Thursday, August 12, 2010

Sunset films, pt. 1

Last weekend, a friend of mine briefly recounted a debate she'd had with an acquaintance about Hollywood remakes of foreign films (Let the Right One In, etc.). The acquaintance argued that these remakes have been unfairly maligned and are performing the valuable service of bringing a good story to an audience that would never see a subtitled film. I think this man's argument is interesting because it's so alien to the way I watch movies and the way most film buffs/cinephiles/obsessed weirdos watch movies. Well, maybe I should just speak for myself. It's alien to the way I watch movies. To this guy, a movie is a vehicle to tell a story, and story is the most important thing about a movie. There's nothing inherently wrong/evil/assholish about this argument, and I like a good story as much as anyone, but to reduce the essence of a film to its plot mechanics and events is to take away everything cinematic about a film. Film is a visual medium. I thought this was an obvious point, but it seems to get lost in mainstream discourse. Framing of shots, movement of camera, facial expressions and body movements of actors, inhabiting of characters by actors, color, light, shadow, structure, form, juxtaposition of shots, editing, use of visual space within the frame, interplay of music and sound, cinematography, the actors' voices and how they say the lines, character development, scenes that have no bearing on the plot, directors' obsessions and fetishes, overall effect of all these elements working together. All of these things are so much more important to me than the mechanics of plot and the events in the story. The how, not the what. (I should also point out here that there is a substantial canon of important non-narrative films that have no story at all. Some of my favorites include Bruce Conner, Hollis Frampton, Jack Chambers, James Benning, Oskar Fischinger, Al Jarnow, and, occasionally, Andy Warhol.) The directors and films I return to again and again give me indefinable atmosphere, texture, mood, pure visual experience. I don't care what these movies are about, I just care what they do. People understand this about music. Good lyrics are always appreciated, but when a person tells another person about a band, the question asked is usually, "What do they sound like?" Film and literature, however, get saddled with that dullest of questions, "What's it about?" This is a long way of saying that maybe those remakes are bringing a good story to a new audience, but what they aren't doing is bringing those movies to a new audience. The experiences are different. They are two different movies, made by two different people who organize that visual space in completely different ways, who frame the shots in different ways, who juxtapose scenes in different ways, who hire different actors who move differently, say the lines differently, and look differently. The sound of the languages is different, creating a different sonic texture and cadence.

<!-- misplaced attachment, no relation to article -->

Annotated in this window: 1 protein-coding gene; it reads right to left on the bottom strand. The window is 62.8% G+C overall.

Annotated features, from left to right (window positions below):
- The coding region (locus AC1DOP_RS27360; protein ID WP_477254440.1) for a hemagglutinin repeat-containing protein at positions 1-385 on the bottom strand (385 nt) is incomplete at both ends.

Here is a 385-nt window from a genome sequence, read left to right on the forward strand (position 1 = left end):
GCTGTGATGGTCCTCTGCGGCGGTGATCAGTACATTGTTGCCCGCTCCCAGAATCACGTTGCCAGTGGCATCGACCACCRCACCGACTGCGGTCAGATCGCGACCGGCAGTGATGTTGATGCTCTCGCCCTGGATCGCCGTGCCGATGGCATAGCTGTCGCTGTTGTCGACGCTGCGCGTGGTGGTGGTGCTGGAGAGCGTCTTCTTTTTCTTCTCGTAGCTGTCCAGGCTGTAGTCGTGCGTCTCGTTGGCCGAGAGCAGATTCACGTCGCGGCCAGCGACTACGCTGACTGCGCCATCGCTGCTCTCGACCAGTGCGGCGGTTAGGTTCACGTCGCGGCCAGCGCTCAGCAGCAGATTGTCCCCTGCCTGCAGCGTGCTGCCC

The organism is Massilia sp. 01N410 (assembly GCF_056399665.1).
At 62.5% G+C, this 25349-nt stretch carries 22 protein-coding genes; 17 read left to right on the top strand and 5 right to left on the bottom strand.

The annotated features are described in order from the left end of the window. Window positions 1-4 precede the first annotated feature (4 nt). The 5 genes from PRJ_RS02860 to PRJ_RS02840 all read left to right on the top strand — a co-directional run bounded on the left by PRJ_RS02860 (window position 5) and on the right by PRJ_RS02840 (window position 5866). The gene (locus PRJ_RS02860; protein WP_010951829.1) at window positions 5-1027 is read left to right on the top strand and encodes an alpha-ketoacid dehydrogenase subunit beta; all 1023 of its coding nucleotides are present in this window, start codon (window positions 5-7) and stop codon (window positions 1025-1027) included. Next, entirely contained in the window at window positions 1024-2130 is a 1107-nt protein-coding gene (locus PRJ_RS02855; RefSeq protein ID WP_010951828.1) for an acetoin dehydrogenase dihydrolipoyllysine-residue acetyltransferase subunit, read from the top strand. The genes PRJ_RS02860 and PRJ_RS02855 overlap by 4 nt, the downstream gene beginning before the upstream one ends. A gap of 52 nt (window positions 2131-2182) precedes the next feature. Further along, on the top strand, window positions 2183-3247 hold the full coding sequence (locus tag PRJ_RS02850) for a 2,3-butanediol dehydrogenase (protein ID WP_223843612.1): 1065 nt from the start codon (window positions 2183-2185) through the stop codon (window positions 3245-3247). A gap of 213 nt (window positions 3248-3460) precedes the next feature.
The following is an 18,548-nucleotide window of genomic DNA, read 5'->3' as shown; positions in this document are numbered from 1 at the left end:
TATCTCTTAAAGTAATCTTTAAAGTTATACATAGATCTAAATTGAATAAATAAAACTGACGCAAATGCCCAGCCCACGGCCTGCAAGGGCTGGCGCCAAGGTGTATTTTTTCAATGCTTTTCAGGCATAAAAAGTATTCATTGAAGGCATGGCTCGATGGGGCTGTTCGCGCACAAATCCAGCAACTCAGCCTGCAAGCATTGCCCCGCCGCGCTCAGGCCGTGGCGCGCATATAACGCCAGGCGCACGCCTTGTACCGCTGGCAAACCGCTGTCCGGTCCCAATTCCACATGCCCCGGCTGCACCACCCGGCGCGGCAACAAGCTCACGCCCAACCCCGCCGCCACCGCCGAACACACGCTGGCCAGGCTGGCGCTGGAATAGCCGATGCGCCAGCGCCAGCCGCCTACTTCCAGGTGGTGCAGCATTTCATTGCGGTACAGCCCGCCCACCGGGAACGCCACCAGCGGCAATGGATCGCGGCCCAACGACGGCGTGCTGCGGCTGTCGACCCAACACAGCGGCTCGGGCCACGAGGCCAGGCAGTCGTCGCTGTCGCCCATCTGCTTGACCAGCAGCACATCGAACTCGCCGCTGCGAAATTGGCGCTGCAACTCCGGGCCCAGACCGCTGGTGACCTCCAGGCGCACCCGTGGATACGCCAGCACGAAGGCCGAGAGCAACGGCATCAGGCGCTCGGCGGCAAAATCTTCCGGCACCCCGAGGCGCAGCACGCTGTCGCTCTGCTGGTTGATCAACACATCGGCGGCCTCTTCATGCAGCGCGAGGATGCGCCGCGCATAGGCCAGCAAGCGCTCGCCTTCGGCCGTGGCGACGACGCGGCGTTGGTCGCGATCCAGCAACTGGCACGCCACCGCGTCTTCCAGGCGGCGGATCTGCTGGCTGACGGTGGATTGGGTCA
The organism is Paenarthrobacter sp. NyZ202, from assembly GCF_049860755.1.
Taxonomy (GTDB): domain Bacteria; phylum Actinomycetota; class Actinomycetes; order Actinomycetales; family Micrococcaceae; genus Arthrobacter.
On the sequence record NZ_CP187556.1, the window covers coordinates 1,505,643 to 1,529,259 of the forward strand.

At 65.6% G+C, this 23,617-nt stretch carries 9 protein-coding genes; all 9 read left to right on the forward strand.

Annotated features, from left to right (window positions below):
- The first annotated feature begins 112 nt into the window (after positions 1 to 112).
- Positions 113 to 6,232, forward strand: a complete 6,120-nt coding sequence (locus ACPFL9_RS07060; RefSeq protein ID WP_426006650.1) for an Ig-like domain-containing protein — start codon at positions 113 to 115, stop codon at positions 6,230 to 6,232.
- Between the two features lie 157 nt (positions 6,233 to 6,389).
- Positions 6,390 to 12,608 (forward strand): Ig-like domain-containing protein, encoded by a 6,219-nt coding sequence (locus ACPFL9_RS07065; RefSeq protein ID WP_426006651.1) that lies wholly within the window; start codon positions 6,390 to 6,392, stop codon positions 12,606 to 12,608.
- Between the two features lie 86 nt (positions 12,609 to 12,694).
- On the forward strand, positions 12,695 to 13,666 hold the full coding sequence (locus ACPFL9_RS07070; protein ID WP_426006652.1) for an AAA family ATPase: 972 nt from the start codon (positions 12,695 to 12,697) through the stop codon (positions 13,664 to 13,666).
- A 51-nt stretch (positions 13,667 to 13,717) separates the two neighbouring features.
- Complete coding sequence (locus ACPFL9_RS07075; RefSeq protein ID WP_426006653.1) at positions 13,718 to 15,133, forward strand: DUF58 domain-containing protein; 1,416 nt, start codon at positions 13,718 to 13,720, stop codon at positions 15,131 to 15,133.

This is also a long way of introducing a second post, which may be extended into other posts, about a neglected group of films I happen to love very much, and which I want to discuss in more detail. These films would mostly fail the conventional narrative good story test, but their virtues are overlooked by people who just want a lot of punchy events and three-act structures. I'm talking about an imaginary subgenre of film I'm going to call sunset movies because they occur late in the careers of established older directors in the late 1960s-early 1980s. These films were often ignored or scorned by the general audience and mainstream dullard critics but well regarded by film buffs and more interesting critics. They share a lot of surprising qualities, and I find them emotionally affecting and formally inventive. They're made by old men close to retirement (sometimes against their will), and often in poor health. I'm going to talk about some late films by John Ford, Howard Hawks, Alfred Hitchcock, Billy Wilder, and Otto Preminger, among others, and I'll probably squeeze John Cassavetes in because I always find some way to include him. I would write more, but then I'd be up all night, so I'll get to these guys soon.


milk and cake said...

you have a very, very good point. i was having a conversation kind of similar to this with my boyfriend the other day; i found a film on IFC that totally surprised me, sucked me in, and was beautiful and strange and wonderful. he "didn't get it" and kept asking "what it was about" and couldn't understand how i could like a movie whose plot seemed so secondary. you're right about all the things that aren't storyline and plot that are important in films, and how those things are often overlooked by the general movie-going public.

and i will say, the boyfriend watched a whole lot of that movie that he claimed to not enjoy or understand, so i think he got it on some level. there's hope for him yet!

Plop Blop said...

Can't wait to hear more.

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